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Scheduled for radioembolization consult with radiologist

KarenMG's picture
KarenMG
Posts: 109
Joined: Jun 2017

Hi all!

I would first all like to thank each and every one of you on here for the much needed encouragement and information given to me regarding my diagnosis. Words cannot express my gratitude, this is such a difficult thing to face and to battle every day.

I've known about this consult since my last Dr visit but just haven't mentioned it too much here. My doctor did not suggest this until I mentioned possible direct treatment to my liver where my cancer metastasized to. I do wonder why, but he does say that he hesistates to suggest some treatments due to the fact that I have barely tolerated any types of chemo. I've had 3 treatments then had to skip the 4th in a month more than once. Could not take oxalaplatin at all after 2 infusions.

I digress. I am curious if anyone here has had this type therapy and how well did you tolerate it? When the Dr and nurse discussed it with me originally, they did not seem optimistic and warned of severe nausea, pain and fevers that will only go away weeks after the radiation has stopped inside the liver. Microcapsules are injected directly into the liver and deliver a high dose radiation that dissipates in several weeks.

Having just read about the procedure and the after effects, it sounds absolutely horrible. It is not curative. The nurse also stated that she was concerned that due to my history of low tolerance to anything, that this would be especially rough on me. Interestingly, she called me 4 hours later at home with a whole different attitude, encouraging me to do this and she scheduled the appointment for the 19th. I was already about 50% sure that I was not going to go through with it but after reading more about it, I'm fairly certain that it would be more than I am willing to do. The after effects could last on and on, the complications sound problematic. I'm not sure why the nurse changed her tune, maybe the Dr told her to encourage me, I don't know.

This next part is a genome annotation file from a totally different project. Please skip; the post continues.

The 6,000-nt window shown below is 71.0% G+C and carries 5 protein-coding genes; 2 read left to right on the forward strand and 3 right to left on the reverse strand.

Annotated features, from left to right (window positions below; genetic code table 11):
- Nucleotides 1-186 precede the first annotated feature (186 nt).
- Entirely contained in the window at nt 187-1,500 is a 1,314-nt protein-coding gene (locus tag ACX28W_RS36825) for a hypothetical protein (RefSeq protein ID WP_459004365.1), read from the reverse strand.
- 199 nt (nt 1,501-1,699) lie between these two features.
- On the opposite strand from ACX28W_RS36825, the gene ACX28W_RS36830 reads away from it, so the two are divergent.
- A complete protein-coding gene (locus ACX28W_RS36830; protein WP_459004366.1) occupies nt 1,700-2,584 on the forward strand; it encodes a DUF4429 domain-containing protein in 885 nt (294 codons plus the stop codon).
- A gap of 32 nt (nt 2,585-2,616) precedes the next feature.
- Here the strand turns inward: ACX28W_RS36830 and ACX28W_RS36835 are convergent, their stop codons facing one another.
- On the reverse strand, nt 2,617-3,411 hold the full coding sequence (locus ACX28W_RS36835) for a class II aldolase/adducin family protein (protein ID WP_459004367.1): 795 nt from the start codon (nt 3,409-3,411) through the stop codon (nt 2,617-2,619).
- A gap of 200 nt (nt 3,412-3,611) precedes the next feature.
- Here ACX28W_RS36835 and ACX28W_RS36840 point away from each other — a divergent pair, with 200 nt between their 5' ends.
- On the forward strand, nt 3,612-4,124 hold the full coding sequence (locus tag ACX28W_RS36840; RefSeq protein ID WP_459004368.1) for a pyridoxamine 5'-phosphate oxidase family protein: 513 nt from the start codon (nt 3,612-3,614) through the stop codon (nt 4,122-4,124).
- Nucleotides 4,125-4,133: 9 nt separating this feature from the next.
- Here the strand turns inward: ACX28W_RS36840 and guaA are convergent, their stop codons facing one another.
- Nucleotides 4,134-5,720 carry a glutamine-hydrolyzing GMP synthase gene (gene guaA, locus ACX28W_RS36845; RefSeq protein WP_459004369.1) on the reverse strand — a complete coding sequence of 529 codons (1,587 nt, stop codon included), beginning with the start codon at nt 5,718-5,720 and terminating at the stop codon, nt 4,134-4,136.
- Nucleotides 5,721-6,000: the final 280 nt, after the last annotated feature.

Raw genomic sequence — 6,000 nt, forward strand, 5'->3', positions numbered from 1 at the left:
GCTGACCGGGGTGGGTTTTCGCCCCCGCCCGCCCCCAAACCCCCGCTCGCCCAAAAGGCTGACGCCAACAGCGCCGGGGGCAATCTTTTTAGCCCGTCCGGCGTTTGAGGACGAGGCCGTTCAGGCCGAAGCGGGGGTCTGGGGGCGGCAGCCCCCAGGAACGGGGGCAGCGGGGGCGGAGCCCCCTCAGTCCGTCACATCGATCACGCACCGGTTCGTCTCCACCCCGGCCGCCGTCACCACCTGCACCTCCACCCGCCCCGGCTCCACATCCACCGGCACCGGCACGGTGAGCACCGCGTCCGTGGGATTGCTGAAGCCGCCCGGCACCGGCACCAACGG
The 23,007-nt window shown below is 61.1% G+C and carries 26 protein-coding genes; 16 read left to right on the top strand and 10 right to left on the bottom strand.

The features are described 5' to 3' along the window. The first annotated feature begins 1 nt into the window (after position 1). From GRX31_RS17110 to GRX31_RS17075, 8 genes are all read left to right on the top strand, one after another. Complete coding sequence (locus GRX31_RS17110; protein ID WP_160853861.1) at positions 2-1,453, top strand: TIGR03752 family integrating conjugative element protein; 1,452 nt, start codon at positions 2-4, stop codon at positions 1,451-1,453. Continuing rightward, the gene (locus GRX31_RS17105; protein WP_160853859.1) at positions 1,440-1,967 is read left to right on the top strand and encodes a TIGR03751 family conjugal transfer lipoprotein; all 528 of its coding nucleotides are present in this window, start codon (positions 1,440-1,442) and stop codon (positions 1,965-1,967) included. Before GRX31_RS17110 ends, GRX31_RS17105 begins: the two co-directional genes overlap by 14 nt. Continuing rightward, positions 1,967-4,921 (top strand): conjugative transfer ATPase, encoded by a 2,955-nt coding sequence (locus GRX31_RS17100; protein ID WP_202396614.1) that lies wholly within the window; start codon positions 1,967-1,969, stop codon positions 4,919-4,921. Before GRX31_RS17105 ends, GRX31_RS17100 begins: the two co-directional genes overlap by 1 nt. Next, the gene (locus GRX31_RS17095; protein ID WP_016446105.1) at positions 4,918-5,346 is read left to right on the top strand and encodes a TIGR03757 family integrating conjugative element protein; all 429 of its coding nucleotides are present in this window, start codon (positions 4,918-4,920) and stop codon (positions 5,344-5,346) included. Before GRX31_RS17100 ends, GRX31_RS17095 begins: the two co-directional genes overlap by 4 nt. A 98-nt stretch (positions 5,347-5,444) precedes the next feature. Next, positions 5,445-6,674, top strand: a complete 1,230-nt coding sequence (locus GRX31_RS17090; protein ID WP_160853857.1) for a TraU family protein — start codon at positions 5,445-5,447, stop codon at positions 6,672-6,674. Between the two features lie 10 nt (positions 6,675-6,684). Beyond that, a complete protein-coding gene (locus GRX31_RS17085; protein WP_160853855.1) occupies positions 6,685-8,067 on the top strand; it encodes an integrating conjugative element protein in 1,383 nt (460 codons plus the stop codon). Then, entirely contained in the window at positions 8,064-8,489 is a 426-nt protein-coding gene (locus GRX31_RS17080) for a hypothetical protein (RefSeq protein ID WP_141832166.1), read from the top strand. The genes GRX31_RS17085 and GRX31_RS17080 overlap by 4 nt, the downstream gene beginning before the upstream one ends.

I would really love to hear from you if you have had this treatment. I could change my mind somewhat.

On a side note, I do appreciate all the suggested treatments you all offered on my previous thread, I did look into them. Sadly my case would not fit in to those treatments. I have already had a major colon resection, 13 inches of colon removed and don't think I am a candidate for further surgery. I did have 28 radiation treatments and 3 rounds approximately of chemo. This has been going on since October '16 when I was diagnosed.

There is one option of chemo left to try which causes fairly serious diarrhea and hair loss so not sure that I am going to go for that either. I'm not giving up yet but at this point where I am still sick from my last chemo on November 2nd, the thought of starting such a treatment gives me the chills. Correction, I'm not sick daily, but a lot. I do get out some but the appetite is seriously waning and it's hard to find food that appeals to me and does not make me sick. Sound familiar?